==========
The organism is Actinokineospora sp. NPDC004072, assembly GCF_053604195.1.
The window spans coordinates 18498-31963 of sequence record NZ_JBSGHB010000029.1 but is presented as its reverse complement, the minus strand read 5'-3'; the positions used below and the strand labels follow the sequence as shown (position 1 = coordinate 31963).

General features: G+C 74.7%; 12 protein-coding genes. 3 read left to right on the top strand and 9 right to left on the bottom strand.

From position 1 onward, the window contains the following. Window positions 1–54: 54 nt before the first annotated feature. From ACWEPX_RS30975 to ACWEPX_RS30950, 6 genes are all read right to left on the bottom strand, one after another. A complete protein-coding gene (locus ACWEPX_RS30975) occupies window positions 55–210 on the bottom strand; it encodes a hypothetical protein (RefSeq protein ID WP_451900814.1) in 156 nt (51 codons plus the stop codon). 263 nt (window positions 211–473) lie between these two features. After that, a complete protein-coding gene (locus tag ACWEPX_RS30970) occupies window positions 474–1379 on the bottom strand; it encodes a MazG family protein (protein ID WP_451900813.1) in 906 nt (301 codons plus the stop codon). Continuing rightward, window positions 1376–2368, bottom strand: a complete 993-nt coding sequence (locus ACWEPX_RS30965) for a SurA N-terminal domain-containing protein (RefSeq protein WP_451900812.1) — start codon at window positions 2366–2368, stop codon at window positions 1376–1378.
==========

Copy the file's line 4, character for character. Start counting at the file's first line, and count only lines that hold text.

From position 1 onward, the window contains the following. Window positions 1–54: 54 nt before the first annotated feature. From ACWEPX_RS30975 to ACWEPX_RS30950, 6 genes are all read right to left on the bottom strand, one after another. A complete protein-coding gene (locus ACWEPX_RS30975) occupies window positions 55–210 on the bottom strand; it encodes a hypothetical protein (RefSeq protein ID WP_451900814.1) in 156 nt (51 codons plus the stop codon). 263 nt (window positions 211–473) lie between these two features. After that, a complete protein-coding gene (locus tag ACWEPX_RS30970) occupies window positions 474–1379 on the bottom strand; it encodes a MazG family protein (protein ID WP_451900813.1) in 906 nt (301 codons plus the stop codon). Continuing rightward, window positions 1376–2368, bottom strand: a complete 993-nt coding sequence (locus ACWEPX_RS30965) for a SurA N-terminal domain-containing protein (RefSeq protein WP_451900812.1) — start codon at window positions 2366–2368, stop codon at window positions 1376–1378.